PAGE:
This week, the footwear told the story. Young bluesman Selwyn Birchwood wore purple patent leather shoes. Keelan Donovan sported stylish dress shoes to go with his narrow plaid tie, crisp white shirt and melodic acoustic pop. Taylor Brashears wore cowboy boots as a compliment to her Patsy Montana inspired western dress. While Whiskey Shivers went barefoot. What was consistent was that our feet out in the audience were set to tapping by everything we heard. This is how we walk the walk at Roots.
What a nice varied lineup on a night when we had a huge group of fans and folks in Liberty Hall for their first-ever MCR (I took a show of hands at 7:50 and was kind of intimidated). The pressure was on – first impressions and all that. But I have to think the newbies were impressed. They gave Birchwood a standing ovation before he was even done with his set.
Yes, the kickoff of this episode (our fifth anniversary by the way, thank you very much) was a real jolt. Selwyn Birchwood and his trio came out banging on some slippery funk that saw his guitar blending long lines with short staccato stabs. I also loved the full-band freezes that built tension over a couple of totally empty measures. The segues from song to song were liquid. They stretched things out and offered lavish guitar and baritone sax solos. The epic ballad “Love Me Again” put Birchwood’s low gravelly voice to good use and let him really show off his phrasing and touch on the electric guitar. Closer “Don’t Call No Ambulance” featured stripped down Mississippi juke joint fingerstyle picking and a perfect mingling of power and restraint. The next era of the blues is in good hands.
Keelan Donovan’s trim and timeless fashion reflected the elegance of his songs. With rolling fingerstyle acoustic guitar and the spare backing of a drummer and acoustic bass player, he delivered the reassuring “It’s Alright” the freshly melodic “When I’m Gone” and the thumpy minor-key groove of “Honeysuckle & Wine.” A truly appealing songwriter with an edge of vintage croon in his voice, he reminded more than one of us of Pokey LaFarge. Then it was on to Taylor Brashears who throws back in the nicest possible way with the breaks and cries in her classic country voice. Her songs swing – gently on “What It Feels Like To Love” and with more burn in “Tennessee Honey.” Our guitar playing pal Wes Langlois, wielding a silvery Stratocaster, held the music together like a deft modern day Hank Garland. Taylor wrapped her satisfying set with the song that got her on to Team Blake on The Voice in recent days: “You Ain’t Woman Enough To Take My Man.” So great that the spirit of Loretta lives to scrap with the country bros and show ‘em how it ought to be done.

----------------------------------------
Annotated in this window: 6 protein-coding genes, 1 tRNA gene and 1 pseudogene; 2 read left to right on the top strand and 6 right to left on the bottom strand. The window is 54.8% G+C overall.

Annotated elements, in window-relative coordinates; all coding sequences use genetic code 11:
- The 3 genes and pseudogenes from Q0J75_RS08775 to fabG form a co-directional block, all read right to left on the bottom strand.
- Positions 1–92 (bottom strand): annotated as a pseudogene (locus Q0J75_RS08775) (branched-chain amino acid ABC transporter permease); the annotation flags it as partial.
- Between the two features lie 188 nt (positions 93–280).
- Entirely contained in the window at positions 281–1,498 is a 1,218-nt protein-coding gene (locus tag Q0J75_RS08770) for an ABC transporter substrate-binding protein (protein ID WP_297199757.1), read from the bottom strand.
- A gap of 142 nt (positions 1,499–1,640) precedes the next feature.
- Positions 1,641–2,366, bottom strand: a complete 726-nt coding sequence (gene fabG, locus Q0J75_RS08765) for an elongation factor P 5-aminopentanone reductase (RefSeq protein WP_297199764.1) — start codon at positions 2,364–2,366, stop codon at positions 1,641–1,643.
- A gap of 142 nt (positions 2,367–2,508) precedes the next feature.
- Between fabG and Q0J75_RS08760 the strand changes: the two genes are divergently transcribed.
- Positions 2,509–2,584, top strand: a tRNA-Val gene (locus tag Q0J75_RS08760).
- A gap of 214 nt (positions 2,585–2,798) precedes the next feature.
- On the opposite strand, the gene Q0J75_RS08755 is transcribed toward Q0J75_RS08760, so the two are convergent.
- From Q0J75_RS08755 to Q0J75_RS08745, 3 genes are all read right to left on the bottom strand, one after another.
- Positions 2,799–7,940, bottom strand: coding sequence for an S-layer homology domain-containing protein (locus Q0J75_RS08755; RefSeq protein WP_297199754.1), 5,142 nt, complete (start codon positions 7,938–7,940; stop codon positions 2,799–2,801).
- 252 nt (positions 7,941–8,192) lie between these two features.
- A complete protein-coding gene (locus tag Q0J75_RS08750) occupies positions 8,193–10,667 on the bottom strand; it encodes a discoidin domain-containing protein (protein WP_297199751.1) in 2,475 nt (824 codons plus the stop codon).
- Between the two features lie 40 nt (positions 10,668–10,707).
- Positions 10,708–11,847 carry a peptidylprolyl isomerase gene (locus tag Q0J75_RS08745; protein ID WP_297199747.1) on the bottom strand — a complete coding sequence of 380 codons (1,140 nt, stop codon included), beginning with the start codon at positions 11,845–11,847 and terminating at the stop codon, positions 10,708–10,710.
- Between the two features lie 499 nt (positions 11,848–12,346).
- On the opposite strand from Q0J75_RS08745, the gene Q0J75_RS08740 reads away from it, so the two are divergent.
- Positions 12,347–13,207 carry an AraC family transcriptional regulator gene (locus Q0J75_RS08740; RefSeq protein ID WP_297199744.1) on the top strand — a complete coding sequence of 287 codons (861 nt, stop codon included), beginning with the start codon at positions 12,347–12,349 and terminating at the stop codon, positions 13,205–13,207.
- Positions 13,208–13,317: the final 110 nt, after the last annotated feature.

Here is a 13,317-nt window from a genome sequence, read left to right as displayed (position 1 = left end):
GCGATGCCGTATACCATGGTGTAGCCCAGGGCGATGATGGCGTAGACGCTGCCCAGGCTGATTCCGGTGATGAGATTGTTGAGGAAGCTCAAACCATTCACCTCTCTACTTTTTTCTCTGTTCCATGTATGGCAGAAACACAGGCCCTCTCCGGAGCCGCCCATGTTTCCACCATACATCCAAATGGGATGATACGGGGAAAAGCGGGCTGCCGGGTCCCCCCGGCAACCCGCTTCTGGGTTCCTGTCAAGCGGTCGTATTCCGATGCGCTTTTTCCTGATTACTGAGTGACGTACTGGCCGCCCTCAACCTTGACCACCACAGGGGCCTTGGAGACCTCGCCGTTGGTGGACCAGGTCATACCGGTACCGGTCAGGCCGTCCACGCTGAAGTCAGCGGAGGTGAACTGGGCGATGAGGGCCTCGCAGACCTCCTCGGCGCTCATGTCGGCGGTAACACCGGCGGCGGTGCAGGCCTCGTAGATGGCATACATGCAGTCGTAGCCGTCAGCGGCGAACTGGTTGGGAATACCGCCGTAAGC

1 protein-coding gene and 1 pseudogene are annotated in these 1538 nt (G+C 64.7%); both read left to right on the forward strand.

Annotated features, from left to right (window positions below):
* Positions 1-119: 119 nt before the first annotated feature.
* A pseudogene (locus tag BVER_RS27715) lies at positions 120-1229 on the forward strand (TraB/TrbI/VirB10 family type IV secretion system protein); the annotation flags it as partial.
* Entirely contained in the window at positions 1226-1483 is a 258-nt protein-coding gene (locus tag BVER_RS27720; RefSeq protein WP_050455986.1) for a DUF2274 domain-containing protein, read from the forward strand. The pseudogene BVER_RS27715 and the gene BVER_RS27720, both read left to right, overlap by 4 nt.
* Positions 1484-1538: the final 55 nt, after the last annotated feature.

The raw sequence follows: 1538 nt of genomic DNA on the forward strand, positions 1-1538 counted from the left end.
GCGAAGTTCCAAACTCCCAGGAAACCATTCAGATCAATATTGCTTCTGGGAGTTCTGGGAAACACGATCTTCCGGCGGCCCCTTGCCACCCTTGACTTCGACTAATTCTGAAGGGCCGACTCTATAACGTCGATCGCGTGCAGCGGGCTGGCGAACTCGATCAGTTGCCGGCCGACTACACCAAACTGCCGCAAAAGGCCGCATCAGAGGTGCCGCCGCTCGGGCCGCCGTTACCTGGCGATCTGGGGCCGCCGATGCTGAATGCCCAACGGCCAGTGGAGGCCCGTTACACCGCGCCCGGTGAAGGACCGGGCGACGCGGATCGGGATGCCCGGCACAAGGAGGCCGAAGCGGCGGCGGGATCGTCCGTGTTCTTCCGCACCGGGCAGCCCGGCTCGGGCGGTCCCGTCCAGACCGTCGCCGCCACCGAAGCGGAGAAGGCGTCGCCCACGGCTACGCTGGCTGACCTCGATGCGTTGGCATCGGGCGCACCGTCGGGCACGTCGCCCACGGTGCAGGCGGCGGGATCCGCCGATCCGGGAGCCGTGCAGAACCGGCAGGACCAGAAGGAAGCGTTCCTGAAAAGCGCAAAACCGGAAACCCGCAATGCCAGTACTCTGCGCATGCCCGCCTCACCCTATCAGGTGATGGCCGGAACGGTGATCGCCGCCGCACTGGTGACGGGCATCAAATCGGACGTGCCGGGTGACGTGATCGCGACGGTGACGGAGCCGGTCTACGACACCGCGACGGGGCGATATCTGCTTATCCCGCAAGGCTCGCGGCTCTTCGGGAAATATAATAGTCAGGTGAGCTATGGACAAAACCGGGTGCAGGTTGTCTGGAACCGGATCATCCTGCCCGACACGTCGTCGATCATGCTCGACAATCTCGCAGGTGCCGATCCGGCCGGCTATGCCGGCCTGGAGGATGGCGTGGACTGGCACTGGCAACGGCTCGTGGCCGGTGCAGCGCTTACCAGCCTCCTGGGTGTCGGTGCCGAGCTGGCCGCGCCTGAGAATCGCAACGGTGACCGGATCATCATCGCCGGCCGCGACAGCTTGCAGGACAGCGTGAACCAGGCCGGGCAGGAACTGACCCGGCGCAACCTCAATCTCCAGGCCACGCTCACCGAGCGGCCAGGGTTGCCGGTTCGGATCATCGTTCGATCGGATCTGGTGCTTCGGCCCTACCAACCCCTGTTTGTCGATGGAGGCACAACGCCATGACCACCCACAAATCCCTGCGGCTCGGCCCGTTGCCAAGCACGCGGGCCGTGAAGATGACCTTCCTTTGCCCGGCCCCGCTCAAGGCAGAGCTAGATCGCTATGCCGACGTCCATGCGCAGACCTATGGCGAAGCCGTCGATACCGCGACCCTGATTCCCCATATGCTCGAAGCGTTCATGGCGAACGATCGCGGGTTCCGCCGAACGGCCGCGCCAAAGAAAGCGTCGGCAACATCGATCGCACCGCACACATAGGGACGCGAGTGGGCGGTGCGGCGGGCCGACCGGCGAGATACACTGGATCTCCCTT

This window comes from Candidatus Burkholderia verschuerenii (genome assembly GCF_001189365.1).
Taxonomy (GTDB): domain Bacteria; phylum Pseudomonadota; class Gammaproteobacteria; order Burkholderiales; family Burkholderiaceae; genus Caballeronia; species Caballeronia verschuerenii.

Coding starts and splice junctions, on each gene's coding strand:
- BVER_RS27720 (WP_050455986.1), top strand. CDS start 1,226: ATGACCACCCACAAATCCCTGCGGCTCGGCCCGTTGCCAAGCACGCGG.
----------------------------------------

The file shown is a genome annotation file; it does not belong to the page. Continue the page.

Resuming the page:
The show closer had both fire and finesse as Whiskey Shivers took the stage with their wide-open slam grass and power folk. Opener “Friends” was indeed friendly, in a nice easy going tempo. But they hit the gas on “Won’t Be Found,” which rages along at like 300 beats per minute with washboard percussion and Bobby Fitzgerald’s fiddle going at an impossible blur. “Pray For Me” had a Cajun feeling. Cheerful whistling and Avetts-like singing made “Angel” a real winner. I think all five guys took a turn on lead vocals, which was great, but the real joy came from the a cappella, all-together stomp in “Graves.” Its arcane work-song vibe gave way to a punky fury, which was held together by impressively even banjo from James Bookert.
Everybody gathered on stage with Jim Lauderdale to sing and pick on “Shady Grove,” which always stirs happy memories of Doc Watson. If that doesn’t give you happy feet, I don’t know what would.